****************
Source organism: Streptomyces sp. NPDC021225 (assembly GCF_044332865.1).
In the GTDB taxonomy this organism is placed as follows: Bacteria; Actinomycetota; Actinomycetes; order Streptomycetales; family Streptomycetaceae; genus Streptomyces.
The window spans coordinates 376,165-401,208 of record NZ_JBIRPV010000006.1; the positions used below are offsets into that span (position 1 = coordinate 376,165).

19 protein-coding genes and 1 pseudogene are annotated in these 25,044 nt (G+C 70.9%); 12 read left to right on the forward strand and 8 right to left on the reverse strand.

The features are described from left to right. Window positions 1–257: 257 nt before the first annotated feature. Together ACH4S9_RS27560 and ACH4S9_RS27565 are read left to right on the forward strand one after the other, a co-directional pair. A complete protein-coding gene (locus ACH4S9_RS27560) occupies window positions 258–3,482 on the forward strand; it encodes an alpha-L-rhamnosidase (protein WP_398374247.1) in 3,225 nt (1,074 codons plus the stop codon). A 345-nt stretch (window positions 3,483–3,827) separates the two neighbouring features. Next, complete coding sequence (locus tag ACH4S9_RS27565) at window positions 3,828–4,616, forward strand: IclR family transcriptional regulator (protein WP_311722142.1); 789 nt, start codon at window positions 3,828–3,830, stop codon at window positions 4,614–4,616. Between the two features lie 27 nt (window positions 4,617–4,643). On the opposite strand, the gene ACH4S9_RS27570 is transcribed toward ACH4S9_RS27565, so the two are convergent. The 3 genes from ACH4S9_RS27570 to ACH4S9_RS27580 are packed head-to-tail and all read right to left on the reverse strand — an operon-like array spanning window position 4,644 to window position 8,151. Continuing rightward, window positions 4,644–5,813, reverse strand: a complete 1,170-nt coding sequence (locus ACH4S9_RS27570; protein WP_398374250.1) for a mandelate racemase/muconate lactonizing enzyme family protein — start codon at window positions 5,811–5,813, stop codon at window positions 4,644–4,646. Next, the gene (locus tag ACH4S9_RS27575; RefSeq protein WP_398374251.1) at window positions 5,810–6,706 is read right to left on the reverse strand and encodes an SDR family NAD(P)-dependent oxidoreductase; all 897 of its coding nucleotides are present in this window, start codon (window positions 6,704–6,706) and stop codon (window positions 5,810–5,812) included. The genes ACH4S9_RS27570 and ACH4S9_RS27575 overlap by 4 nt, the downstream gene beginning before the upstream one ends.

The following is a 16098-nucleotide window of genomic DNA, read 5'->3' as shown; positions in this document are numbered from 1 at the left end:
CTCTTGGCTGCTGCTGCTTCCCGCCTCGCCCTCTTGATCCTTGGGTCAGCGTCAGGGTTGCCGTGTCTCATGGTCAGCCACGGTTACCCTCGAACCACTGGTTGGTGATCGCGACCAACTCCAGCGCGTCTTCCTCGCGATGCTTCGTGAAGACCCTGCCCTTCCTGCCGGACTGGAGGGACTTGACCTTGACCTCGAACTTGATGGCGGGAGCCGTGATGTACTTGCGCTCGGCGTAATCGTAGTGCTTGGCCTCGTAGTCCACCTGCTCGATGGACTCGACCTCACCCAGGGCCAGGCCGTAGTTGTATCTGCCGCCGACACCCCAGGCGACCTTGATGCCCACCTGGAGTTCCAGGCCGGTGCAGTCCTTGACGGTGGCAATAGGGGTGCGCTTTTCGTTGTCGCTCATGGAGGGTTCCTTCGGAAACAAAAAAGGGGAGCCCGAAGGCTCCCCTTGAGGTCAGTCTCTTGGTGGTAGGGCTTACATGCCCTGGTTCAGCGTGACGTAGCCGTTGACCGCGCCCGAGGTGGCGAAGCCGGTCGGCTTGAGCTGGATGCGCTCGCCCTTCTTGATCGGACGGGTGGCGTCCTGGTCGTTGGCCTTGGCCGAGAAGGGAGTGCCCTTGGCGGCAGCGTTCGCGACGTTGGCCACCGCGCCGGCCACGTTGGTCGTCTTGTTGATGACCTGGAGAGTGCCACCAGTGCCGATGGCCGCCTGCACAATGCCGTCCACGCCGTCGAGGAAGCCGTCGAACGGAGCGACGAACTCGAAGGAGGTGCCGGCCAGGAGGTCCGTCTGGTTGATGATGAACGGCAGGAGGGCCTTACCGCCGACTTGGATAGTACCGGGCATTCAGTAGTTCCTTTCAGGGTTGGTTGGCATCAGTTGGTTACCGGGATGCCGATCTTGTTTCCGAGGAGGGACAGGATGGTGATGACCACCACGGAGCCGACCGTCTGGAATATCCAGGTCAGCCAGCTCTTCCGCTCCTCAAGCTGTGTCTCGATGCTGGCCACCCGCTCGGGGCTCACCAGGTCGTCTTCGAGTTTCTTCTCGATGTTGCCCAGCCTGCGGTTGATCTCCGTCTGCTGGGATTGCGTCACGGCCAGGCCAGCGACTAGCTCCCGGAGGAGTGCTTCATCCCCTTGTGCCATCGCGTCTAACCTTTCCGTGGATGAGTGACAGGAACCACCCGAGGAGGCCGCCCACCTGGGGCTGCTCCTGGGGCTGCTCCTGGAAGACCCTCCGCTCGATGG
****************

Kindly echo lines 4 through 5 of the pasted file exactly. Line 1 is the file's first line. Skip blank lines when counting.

19 protein-coding genes and 1 pseudogene are annotated in these 25,044 nt (G+C 70.9%); 12 read left to right on the forward strand and 8 right to left on the reverse strand.

The features are described from left to right. Window positions 1–257: 257 nt before the first annotated feature. Together ACH4S9_RS27560 and ACH4S9_RS27565 are read left to right on the forward strand one after the other, a co-directional pair. A complete protein-coding gene (locus ACH4S9_RS27560) occupies window positions 258–3,482 on the forward strand; it encodes an alpha-L-rhamnosidase (protein WP_398374247.1) in 3,225 nt (1,074 codons plus the stop codon). A 345-nt stretch (window positions 3,483–3,827) separates the two neighbouring features. Next, complete coding sequence (locus tag ACH4S9_RS27565) at window positions 3,828–4,616, forward strand: IclR family transcriptional regulator (protein WP_311722142.1); 789 nt, start codon at window positions 3,828–3,830, stop codon at window positions 4,614–4,616. Between the two features lie 27 nt (window positions 4,617–4,643). On the opposite strand, the gene ACH4S9_RS27570 is transcribed toward ACH4S9_RS27565, so the two are convergent. The 3 genes from ACH4S9_RS27570 to ACH4S9_RS27580 are packed head-to-tail and all read right to left on the reverse strand — an operon-like array spanning window position 4,644 to window position 8,151. Continuing rightward, window positions 4,644–5,813, reverse strand: a complete 1,170-nt coding sequence (locus ACH4S9_RS27570; protein WP_398374250.1) for a mandelate racemase/muconate lactonizing enzyme family protein — start codon at window positions 5,811–5,813, stop codon at window positions 4,644–4,646. Next, the gene (locus tag ACH4S9_RS27575; RefSeq protein WP_398374251.1) at window positions 5,810–6,706 is read right to left on the reverse strand and encodes an SDR family NAD(P)-dependent oxidoreductase; all 897 of its coding nucleotides are present in this window, start codon (window positions 6,704–6,706) and stop codon (window positions 5,810–5,812) included. The genes ACH4S9_RS27570 and ACH4S9_RS27575 overlap by 4 nt, the downstream gene beginning before the upstream one ends.